What shall we do if the car’s driving itself? Turn the seats round and play cards on a little table in the middle! The F 015 research car was not the first to take this approach, which also appears in a drawing from the middle of the last century. As bewilderingly new as the idea of autonomous driving seems, it’s a dream that has been around for a long time. It was a lack of practical feasibility that had prevented the vision of a robot car being turned into reality. Drawings on paper were the only medium that was patient enough for the fantastical transport concepts that flew in the face of reason. But how was this flying car supposed to work from a technological perspective? The separation of the lanes and prominent centre line suggest that these are what keep the car on course.
This vehicle brings to mind the little cars you see on theme park rides, sometimes by themselves, sometimes linked together. It’s a hybrid between a car and a train, a mini railway without rails that looks like a car. This is similar to the F 015, a car that drives as if it’s on rails but doesn’t need them to do so. (Image 2)
A technologically simple idea but one that is complicated to implement: the cable car principle that works so well up in the Alps is brought down to ground level. San Francisco’s cable cars, which are hauled up the hills by cables running under the road, demonstrated the feasibility of underground towing systems but luckily nobody tried using them to achieve the dream of driverless cars.
This transport version of pneumatic mail features a transparent tube so people can see where they’re going. It propels people along in specially designed capsules instead of cars. This gives the impression of travelling independently as if they were in their own car, although the tubes are more like a railway line than a road. (Image 4)
The concept of a city without cars and trains becomes plausible, if the pavement begins to transport people and objects. Speed seems not to be of the essence, but rather a comfortable strolling through urban streets. While the benches remind us of beach chairs, they are driven by miniature wheels allowing the cabins to move.
Not every visionary picture explains the technology that it depicts. Here, the man with his pipe and newspaper demonstrates the pleasure of travelling in a car that does have a steering wheel but you don’t need to keep turning it. The cartoon is literally ‘up in the air’ about whether this self-driving vehicle is a car or a flying capsule. In any case, it’s part of a multi-optional transport system integrating cars, buses and trains. (Image 6)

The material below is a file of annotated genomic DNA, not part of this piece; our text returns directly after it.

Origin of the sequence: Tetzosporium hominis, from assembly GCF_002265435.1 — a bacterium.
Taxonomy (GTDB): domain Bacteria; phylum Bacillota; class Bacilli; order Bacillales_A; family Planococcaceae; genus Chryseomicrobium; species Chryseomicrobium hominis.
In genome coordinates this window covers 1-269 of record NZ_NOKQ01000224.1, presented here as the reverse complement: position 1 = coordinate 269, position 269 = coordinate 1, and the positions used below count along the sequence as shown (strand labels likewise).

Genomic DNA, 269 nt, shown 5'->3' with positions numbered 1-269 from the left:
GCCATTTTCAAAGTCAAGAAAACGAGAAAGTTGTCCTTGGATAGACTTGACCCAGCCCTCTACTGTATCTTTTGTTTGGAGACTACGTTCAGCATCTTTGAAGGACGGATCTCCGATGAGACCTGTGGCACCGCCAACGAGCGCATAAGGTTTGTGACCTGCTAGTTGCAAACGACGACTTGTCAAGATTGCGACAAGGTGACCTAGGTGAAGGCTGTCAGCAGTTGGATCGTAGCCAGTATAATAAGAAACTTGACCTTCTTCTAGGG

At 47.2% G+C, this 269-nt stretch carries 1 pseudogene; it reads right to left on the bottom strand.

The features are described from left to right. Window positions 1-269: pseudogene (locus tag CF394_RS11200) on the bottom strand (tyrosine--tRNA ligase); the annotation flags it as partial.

Neither road nor rail, but a combination of the two: this half-pipe-like channel forces the car to stay on course, even without a driver. Similar to how a water slide works, the grooves in the channel guide the car to its destination. An air cushion keeps it off the ground, but magnetic repulsion would also be conceivable. Why it has a steering wheel and whether this can be used to steer the car out of the empty riverbed will remain a mystery.
This cheerful scene from the 1950s is completely different again, looking to the future confident that the technological solution to the self-driving car will soon be found without any effort having to be made right now. (Image 8)
If the car can’t steer itself and you don’t want to take the wheel, then just hop into a capsule that whizzes along tubes crossing the town and the countryside. This idea for individual and mass transport was adapted from the technology used for pneumatic mail – a system in which air pressure propels capsules through narrow tubes.
The first computers were too far removed from artificial intelligence for anyone to imagine them replacing the driver. Nonetheless, the idea of a robot as chauffeur can be seen as a precursor to autonomous driving. A harbinger of the demographic changes to come, the robot acts as a driver for old ladies and gives them someone to talk to. (Image 11)
Image 1: Miller, H.
Image 2: Unknown
Image 3: Elder, Will
Image 4: Unknown
Image 5: Tinsley, Frank
Image 6: Unknown
Image 7: Bonnier Corporation
Image 8: Unknown
Image 9: Bonnier Corporation
Image 10: Hearst Corporation
Image 11: Carlson, Jonathan
Image 12: Unknown
Image 13: General Motors Company
Image 14: Balogh, Charles
Image 15: NBC Universal
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